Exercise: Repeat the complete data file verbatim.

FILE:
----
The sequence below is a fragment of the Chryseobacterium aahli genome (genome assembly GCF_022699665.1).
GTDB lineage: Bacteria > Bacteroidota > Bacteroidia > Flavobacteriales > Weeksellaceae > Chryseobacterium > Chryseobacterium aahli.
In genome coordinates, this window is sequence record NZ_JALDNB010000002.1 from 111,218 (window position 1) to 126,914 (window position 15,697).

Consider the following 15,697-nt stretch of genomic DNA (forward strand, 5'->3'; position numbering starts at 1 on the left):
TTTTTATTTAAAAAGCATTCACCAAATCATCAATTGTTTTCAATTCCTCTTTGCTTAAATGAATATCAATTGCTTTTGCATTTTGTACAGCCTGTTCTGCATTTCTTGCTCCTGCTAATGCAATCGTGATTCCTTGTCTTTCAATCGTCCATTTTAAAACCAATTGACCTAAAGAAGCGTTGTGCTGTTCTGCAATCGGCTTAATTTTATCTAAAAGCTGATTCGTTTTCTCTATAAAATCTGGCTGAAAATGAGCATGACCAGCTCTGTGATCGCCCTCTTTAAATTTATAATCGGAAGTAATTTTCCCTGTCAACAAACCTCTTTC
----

The sequence below is a fragment of the Chryseobacterium aahli genome (genome assembly GCF_022699665.1).
GTDB lineage: Bacteria > Bacteroidota > Bacteroidia > Flavobacteriales > Weeksellaceae > Chryseobacterium > Chryseobacterium aahli.
In genome coordinates, this window is sequence record NZ_JALDNB010000002.1 from 111,218 (window position 1) to 126,914 (window position 15,697).

Consider the following 15,697-nt stretch of genomic DNA (forward strand, 5'->3'; position numbering starts at 1 on the left):
TTTTTATTTAAAAAGCATTCACCAAATCATCAATTGTTTTCAATTCCTCTTTGCTTAAATGAATATCAATTGCTTTTGCATTTTGTACAGCCTGTTCTGCATTTCTTGCTCCTGCTAATGCAATCGTGATTCCTTGTCTTTCAATCGTCCATTTTAAAACCAATTGACCTAAAGAAGCGTTGTGCTGTTCTGCAATCGGCTTAATTTTATCTAAAAGCTGATTCGTTTTCTCTATAAAATCTGGCTGAAAATGAGCATGACCAGCTCTGTGATCGCCCTCTTTAAATTTATAATCGGAAGTAATTTTCCCTGTCAACAAACCTCTTTC